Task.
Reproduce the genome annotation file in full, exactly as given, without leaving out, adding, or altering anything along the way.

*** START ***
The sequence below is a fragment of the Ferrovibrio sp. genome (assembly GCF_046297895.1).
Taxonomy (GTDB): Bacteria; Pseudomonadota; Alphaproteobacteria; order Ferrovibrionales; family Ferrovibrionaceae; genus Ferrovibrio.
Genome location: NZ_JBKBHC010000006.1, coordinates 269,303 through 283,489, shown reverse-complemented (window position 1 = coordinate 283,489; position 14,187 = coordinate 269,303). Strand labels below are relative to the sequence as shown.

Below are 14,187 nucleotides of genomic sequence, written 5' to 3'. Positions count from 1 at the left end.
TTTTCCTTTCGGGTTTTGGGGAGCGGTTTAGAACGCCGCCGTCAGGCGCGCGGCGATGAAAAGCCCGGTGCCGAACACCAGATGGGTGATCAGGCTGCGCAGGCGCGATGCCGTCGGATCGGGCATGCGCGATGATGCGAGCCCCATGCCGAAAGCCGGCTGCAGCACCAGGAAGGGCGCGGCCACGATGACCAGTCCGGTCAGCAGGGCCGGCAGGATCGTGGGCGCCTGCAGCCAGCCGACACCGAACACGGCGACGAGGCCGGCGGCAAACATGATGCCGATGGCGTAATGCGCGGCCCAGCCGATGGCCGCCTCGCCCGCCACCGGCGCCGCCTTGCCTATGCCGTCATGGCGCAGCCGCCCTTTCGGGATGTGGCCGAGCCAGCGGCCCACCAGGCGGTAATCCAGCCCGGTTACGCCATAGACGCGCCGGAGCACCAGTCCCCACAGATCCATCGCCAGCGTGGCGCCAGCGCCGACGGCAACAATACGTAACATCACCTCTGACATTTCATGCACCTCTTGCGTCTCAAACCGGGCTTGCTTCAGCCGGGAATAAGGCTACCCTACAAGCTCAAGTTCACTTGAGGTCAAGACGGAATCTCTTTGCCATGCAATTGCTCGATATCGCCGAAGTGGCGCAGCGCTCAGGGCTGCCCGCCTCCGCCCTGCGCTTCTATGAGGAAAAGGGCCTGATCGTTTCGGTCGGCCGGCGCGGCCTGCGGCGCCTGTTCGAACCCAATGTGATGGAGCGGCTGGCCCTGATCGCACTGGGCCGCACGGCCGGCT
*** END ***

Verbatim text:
The sequence below is a fragment of the Ferrovibrio sp. genome (assembly GCF_046297895.1).
Taxonomy (GTDB): Bacteria; Pseudomonadota; Alphaproteobacteria; order Ferrovibrionales; family Ferrovibrionaceae; genus Ferrovibrio.
Genome location: NZ_JBKBHC010000006.1, coordinates 269,303 through 283,489, shown reverse-complemented (window position 1 = coordinate 283,489; position 14,187 = coordinate 269,303). Strand labels below are relative to the sequence as shown.

Below are 14,187 nucleotides of genomic sequence, written 5' to 3'. Positions count from 1 at the left end.
TTTTCCTTTCGGGTTTTGGGGAGCGGTTTAGAACGCCGCCGTCAGGCGCGCGGCGATGAAAAGCCCGGTGCCGAACACCAGATGGGTGATCAGGCTGCGCAGGCGCGATGCCGTCGGATCGGGCATGCGCGATGATGCGAGCCCCATGCCGAAAGCCGGCTGCAGCACCAGGAAGGGCGCGGCCACGATGACCAGTCCGGTCAGCAGGGCCGGCAGGATCGTGGGCGCCTGCAGCCAGCCGACACCGAACACGGCGACGAGGCCGGCGGCAAACATGATGCCGATGGCGTAATGCGCGGCCCAGCCGATGGCCGCCTCGCCCGCCACCGGCGCCGCCTTGCCTATGCCGTCATGGCGCAGCCGCCCTTTCGGGATGTGGCCGAGCCAGCGGCCCACCAGGCGGTAATCCAGCCCGGTTACGCCATAGACGCGCCGGAGCACCAGTCCCCACAGATCCATCGCCAGCGTGGCGCCAGCGCCGACGGCAACAATACGTAACATCACCTCTGACATTTCATGCACCTCTTGCGTCTCAAACCGGGCTTGCTTCAGCCGGGAATAAGGCTACCCTACAAGCTCAAGTTCACTTGAGGTCAAGACGGAATCTCTTTGCCATGCAATTGCTCGATATCGCCGAAGTGGCGCAGCGCTCAGGGCTGCCCGCCTCCGCCCTGCGCTTCTATGAGGAAAAGGGCCTGATCGTTTCGGTCGGCCGGCGCGGCCTGCGGCGCCTGTTCGAACCCAATGTGATGGAGCGGCTGGCCCTGATCGCACTGGGCCGCACGGCCGGCT